What exactly is Charisma? It's real. It matters. And it can be dangerous. (Fortune Classic 1996) - Fortune Features
What exactly is Charisma? It's real. It matters. And it can be
dangerous. (Fortune Classic 1996)
June 10, 2012: 8:53 AM ET
Editor's note: Every Sunday, Fortune publishes a story from
our magazine archives
. This week we turn to a 1996 story
about the other Big C: charisma. From
Jack Welch's gusto
Michael Jordan's 1,000-watt smile
, this story by
(now Fortune's editor at large) asks what is charisma -- and can leaders control it? Why charisma? Why now? Fair
questions. After all, the American economy is flipping out, Europe is in worse shape, and business seems to be holding its
breath anxiously for the results of what is likely to be one of the hardest-fought presidential elections in U.S. history.
Simply put, charisma matters because it can save companies. It can create products and profits, it can motivate and
stimulate. And, yes, it can change people's lives. The proof, of course, is Apple, which this coming week will almost
certainly unveil a spate of dazzling new products at its
World Wide Developers Conference
. No doubt thousands of hard-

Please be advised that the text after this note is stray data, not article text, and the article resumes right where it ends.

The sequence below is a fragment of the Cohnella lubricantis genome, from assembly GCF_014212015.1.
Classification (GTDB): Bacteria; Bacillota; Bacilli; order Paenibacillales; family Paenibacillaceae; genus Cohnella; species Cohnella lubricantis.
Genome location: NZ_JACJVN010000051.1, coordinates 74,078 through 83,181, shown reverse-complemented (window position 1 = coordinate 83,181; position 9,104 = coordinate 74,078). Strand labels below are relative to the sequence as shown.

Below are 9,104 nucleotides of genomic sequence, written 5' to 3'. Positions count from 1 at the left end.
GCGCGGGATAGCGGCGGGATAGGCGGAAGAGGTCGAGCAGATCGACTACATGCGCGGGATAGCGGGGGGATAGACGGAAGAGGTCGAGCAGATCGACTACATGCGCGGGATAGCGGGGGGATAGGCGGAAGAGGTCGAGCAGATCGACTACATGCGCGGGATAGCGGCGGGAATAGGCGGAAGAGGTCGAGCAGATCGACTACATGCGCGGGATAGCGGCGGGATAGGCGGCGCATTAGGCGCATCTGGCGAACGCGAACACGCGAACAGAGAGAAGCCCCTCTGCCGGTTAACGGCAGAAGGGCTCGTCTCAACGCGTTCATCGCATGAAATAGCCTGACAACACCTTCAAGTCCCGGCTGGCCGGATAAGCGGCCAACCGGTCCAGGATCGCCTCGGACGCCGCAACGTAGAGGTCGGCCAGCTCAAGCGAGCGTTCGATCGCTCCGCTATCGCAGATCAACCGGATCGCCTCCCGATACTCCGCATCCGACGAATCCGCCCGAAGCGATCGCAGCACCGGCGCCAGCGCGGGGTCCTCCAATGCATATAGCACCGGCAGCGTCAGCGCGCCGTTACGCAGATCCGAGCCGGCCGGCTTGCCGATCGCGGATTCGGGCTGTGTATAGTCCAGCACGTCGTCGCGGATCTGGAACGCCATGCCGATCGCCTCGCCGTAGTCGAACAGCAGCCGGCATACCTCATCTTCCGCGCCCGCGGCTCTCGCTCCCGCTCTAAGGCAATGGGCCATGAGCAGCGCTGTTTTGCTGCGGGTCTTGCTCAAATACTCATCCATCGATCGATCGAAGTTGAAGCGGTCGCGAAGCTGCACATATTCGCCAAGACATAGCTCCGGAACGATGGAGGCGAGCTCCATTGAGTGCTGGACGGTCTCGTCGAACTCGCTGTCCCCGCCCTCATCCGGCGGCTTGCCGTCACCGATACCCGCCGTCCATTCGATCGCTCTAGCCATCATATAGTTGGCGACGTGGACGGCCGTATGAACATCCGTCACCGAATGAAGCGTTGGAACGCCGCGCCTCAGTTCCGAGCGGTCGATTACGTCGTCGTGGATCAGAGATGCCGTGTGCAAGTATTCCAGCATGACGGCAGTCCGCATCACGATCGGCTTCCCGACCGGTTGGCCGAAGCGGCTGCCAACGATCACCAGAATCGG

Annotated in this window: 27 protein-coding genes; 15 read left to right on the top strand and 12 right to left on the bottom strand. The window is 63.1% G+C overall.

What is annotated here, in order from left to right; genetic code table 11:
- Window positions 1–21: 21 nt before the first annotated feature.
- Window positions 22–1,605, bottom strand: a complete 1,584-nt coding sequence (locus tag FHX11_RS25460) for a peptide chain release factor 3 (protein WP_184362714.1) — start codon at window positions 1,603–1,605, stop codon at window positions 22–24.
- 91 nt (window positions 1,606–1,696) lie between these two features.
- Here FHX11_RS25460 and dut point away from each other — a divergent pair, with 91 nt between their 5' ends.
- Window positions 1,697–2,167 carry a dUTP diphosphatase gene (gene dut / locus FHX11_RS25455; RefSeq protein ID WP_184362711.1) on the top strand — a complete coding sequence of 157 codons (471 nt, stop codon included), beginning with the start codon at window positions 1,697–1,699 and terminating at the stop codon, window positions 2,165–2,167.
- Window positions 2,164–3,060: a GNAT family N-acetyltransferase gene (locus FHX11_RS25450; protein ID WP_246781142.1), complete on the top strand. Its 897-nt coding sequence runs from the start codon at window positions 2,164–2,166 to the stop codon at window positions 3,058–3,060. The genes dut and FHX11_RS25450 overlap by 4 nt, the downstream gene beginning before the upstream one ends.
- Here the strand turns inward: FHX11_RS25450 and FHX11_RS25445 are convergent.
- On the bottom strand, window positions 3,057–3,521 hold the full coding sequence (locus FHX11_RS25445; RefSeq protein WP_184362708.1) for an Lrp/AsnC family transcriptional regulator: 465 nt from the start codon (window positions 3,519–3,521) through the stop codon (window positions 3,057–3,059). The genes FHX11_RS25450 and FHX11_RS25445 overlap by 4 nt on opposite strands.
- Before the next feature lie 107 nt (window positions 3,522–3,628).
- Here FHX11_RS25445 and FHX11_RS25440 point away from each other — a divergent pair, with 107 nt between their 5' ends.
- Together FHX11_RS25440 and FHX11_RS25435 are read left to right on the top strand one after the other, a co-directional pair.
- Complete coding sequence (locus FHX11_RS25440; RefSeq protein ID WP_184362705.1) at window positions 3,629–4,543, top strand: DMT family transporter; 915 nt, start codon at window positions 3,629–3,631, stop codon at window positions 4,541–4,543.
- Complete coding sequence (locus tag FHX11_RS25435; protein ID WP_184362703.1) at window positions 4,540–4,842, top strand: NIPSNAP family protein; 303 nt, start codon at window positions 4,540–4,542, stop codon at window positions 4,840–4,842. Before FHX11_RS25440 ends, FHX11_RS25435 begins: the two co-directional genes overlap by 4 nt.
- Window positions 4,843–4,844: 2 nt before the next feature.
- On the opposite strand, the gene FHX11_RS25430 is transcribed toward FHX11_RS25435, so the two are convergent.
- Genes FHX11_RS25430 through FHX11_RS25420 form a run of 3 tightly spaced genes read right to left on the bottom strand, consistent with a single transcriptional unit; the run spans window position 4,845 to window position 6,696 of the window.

working people have made
Apple's monster success
possible. But it was the vigor, the largeness of spirit, the aura of
one man, Steve Jobs, that pulled the company through its darkest moments.
FORTUNE -- So, hotshot, you've got a sheepskin from a high-class business
school. You've nailed the vision thing. You learned all those leadership bromides.
You're tough but sensitive. And you've empowered everyone from your personal
assistant to the company mascot.
You think you're on the fast track, right? Wait a minute. See that fellow moving into
the corner office down the hall? He attended some middling college. Doesn't have
an MBA. But he has an aura. He persuades people--subordinates, peers,
customers, even the S.O.B. you both work for--to do things they'd rather not. People
charge over the hill for him. Run through fire. Walk barefoot on broken glass. He
doesn't demand attention, he commands it.
What's he got that you don't? In a word, charisma.
You don't hear much about charisma in business school. And you've probably never read about it in a business magazine.
To most people, it's the inscrutable X factor--a mystical, almost magical career booster. Not many people have charisma. But
when you talk to those who do, you discover that it isn't such a mystery after all. Yes, it's charm and personal magnetism,
but--more important--it's the remarkable ability to get others to endorse your vision and promote it passionately. Charisma
makes you a leader.
The guy on this issue's cover sure has it--and knows precisely how to use it to advance his career. You probably think
Michael Jordan's magic derives from his transcendent talent on the basketball court or his $45-million-a-year celebrity.